Frankfurt: German industrial production unexpectedly declined further in July as trade tensions and waning business confidence continued to weigh on global demand.

Output fell 0.6 per cent from June, missing economist estimates for a slight gain. The numbers point to further deterioration in the outlook for Europe’s largest economy, with production down 4.2 per cent on the year and declining factory orders signalling that no turning point is in sight.

The US and China hit each other with a new round of import tariffs this month, the latest in a spiralling trade drama with grave consequences internationally. While officials from the world’s two largest economies have agreed to reconvene on trade in October, scepticism remains on both sides that substantive progress can be made.

The Eurozone has been mired in a manufacturing-led slowdown for more than a year, with Germany on the brink of recession.

“Industrial momentum remains weak,” the economy ministry said in a statement on Friday. In light of the soft start in the second half and the absence of a recovery in orders, no improvement in the industry trend is in sight.”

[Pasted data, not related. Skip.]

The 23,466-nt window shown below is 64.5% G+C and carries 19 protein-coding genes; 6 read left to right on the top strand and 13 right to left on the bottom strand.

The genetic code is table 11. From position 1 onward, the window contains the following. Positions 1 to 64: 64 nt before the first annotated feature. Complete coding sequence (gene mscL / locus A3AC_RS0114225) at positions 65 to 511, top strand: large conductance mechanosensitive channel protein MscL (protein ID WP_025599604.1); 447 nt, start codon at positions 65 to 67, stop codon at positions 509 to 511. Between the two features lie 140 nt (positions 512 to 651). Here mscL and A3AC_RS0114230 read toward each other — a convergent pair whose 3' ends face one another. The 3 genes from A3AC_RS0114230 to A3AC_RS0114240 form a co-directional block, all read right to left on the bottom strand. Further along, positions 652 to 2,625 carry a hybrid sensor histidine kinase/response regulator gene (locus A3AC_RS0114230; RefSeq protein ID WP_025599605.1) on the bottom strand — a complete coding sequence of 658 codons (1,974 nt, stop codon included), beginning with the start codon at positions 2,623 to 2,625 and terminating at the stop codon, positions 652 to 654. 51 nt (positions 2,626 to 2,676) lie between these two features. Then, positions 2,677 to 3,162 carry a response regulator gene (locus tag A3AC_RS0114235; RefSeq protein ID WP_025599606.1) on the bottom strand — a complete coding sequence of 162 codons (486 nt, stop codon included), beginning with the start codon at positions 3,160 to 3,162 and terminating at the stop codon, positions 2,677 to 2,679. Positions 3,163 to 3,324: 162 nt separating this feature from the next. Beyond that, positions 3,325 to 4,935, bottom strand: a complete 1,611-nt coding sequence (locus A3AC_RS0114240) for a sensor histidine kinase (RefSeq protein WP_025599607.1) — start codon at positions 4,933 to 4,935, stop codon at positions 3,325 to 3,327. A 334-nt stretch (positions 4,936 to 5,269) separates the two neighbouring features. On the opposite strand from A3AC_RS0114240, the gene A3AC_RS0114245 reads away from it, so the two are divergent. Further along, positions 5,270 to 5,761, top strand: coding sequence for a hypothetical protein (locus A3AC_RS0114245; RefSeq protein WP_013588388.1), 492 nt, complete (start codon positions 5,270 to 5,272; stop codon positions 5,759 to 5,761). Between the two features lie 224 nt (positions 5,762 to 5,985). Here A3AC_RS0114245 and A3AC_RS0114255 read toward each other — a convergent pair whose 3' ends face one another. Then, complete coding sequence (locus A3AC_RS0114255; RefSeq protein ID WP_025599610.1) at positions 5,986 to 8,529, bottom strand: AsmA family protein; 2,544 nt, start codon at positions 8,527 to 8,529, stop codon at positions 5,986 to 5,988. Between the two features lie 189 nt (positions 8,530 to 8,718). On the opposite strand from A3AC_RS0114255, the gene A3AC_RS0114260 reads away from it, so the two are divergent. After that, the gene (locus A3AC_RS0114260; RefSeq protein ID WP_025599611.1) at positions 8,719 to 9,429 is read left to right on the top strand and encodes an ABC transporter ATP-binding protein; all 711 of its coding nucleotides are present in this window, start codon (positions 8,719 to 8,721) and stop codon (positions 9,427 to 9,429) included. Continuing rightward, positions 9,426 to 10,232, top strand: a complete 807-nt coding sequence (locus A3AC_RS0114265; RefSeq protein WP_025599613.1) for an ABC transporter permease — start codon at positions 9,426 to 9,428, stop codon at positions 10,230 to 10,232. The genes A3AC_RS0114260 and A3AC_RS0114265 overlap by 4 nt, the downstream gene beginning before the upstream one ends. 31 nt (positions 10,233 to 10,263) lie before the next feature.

In July, investment-goods production and energy output slumped while consumer goods and construction improved.

The numbers come on the heels of a report on Thursday that showed factory orders plunged in July. The nation’s jobs market is still holding up though, with a separate report on Friday showing labour costs rose 0.8 per cent in the second quarter.

The European Central Bank’s Governing Council will meet next week to set monetary policy, with expectations for further cuts to interest rates and renewed asset purchases running high. A number of officials have expressed their opposition to the latter, raising the question of how forceful President Mario Draghi’s final stimulus push will be before his term ends in October.